“…But at the same time, there is a huge national issue that we are concerned about and that
needs to be addressed. We agreed with this government that it need not be fully addressed until
the general elections are over, but thereafter that issue must be given priority. The government has
already spoken about the passage of 19th Amendment. The Prime Minister said it in Parliament,
the Foreign Minister and Minister of Justice too had voiced that a new constitution would be
enacted and the next Parliament should be converted in to a Constitutional Assembly. And the
Foreign Minister specifically said in his speech that in that constitution the ethnic issue also would
finally be resolved…”
Mr. Sumanthiran is disclosed at a ‘Managers meeting’ in Jaffna, a report of which appeared in the Thinakkural of
May 18th, that there is already an agreement with the UNP, according to which a new Constitution which is nonunitary
in character will be promulgated immediately after the election
Finally, Mr. Sumanthiran seeks to legitimize and spin the term “genocide” and seeks recognition for its use. He
“The genocide issue is a political slogan. What I said that about NPC resolution was that it was an
expression of the people. It doesn’t mean the crime of genocide is proved for the international
crime of genocide. There must be a tribunal and there must be various ingredients of that offence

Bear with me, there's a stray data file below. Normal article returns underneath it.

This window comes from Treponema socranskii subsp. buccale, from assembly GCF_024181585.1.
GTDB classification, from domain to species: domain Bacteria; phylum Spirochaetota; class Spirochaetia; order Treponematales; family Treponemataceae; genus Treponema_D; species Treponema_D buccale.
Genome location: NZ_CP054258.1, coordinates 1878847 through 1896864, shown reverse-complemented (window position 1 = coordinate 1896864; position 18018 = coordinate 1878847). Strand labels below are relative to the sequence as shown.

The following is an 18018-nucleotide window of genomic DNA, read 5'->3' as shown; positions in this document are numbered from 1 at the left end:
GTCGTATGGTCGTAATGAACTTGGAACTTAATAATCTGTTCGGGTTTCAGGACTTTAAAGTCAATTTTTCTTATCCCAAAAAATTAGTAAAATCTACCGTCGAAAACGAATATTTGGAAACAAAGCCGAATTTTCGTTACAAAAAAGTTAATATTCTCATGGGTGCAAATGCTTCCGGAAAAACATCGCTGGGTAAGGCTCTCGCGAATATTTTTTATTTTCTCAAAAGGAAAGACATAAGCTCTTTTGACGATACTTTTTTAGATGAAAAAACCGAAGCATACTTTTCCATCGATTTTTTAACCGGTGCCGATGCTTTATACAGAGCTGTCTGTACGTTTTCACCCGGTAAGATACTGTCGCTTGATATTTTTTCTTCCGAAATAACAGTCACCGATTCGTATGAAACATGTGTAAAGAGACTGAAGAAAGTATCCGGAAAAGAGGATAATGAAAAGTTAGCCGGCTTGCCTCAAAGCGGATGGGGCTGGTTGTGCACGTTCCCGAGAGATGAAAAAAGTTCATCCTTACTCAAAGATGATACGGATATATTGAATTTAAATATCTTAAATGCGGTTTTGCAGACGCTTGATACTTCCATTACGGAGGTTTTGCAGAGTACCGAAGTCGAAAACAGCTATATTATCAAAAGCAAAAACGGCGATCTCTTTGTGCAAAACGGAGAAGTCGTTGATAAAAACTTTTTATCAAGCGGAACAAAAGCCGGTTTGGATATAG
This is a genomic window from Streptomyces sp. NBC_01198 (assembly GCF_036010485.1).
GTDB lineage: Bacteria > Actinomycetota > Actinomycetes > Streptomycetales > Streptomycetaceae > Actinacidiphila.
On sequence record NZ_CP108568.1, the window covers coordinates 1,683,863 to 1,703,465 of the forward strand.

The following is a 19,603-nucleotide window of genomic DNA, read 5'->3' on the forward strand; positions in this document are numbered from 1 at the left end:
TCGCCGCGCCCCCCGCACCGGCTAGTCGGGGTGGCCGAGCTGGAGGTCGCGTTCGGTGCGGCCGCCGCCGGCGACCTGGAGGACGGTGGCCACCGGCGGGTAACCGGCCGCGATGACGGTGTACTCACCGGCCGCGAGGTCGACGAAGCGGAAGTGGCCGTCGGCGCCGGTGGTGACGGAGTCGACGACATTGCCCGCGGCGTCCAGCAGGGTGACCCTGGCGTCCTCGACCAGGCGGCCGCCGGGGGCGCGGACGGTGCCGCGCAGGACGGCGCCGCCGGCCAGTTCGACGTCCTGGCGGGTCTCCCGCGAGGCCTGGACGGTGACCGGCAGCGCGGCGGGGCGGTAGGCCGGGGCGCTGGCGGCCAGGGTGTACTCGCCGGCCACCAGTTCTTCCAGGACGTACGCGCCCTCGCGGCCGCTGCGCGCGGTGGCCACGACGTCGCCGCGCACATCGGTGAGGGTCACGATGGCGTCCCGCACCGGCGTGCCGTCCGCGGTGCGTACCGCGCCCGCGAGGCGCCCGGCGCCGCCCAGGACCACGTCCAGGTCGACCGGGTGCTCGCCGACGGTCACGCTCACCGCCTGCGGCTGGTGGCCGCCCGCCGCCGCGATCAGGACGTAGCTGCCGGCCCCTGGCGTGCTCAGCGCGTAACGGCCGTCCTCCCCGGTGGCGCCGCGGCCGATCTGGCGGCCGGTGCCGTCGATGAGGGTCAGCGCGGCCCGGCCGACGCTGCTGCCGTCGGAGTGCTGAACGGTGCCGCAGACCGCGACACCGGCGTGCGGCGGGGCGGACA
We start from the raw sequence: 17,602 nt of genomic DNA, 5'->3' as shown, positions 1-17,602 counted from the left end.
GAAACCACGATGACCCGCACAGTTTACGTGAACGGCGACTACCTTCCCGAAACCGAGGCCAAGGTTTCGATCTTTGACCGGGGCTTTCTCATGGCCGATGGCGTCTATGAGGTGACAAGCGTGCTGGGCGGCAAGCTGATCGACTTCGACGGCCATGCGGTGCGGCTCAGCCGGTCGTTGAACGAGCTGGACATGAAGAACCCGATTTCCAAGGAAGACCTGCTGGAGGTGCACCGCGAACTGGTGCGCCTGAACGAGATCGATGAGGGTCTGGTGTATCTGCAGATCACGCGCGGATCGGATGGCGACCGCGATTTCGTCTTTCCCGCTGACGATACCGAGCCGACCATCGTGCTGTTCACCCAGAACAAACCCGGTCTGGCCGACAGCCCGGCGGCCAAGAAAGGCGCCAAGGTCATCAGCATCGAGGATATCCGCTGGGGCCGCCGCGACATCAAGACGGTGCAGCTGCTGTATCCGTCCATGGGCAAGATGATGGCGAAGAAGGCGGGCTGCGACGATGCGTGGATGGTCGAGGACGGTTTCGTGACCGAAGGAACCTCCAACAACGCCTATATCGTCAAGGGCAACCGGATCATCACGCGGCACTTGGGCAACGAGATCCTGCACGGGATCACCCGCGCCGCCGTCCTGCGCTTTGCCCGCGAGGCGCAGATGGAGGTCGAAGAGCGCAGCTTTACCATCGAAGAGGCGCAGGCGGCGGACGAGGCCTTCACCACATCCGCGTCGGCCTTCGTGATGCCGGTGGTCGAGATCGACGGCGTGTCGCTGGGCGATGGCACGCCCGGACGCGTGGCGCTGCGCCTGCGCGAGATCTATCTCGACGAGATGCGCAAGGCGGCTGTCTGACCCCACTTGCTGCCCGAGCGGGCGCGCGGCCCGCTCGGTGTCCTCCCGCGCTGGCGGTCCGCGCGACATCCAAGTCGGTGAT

that have to be proved. Now I don’t think that is what the NPC had said. The NPC says that from
1947 these things had happened and these all are intended to diminish the Tamil people’s states
and Tamil people’s lives in this country either by driving them out of the country, killing a group of
people, a periodic violence against the Tamil and so on, and they called it genocide. That may not
fit with the international crime of genocide, it isn’t. In fact at the end of the resolution says the
international community has not accepted this kind of events as genocide. Now you must
recognize that this is also as genocide. So it must be seen in total context of people saying that the
Tamil people were suffering for 60 years of protracted violence. And they are saying that is
Given all these public disclosures, it seems to me that the single most important thing about the upcoming
parliamentary election is the chance it provides to unplug the insidious project of the Ranil-Chandrika-Mangala
troika and flush out the trio, thereby halting the enormous long term damage they are doing to the sovereignty,
unity and territorial integrity of Sri Lanka; to its future as a strong, independent, united nation.
By Dayan Jayatilleka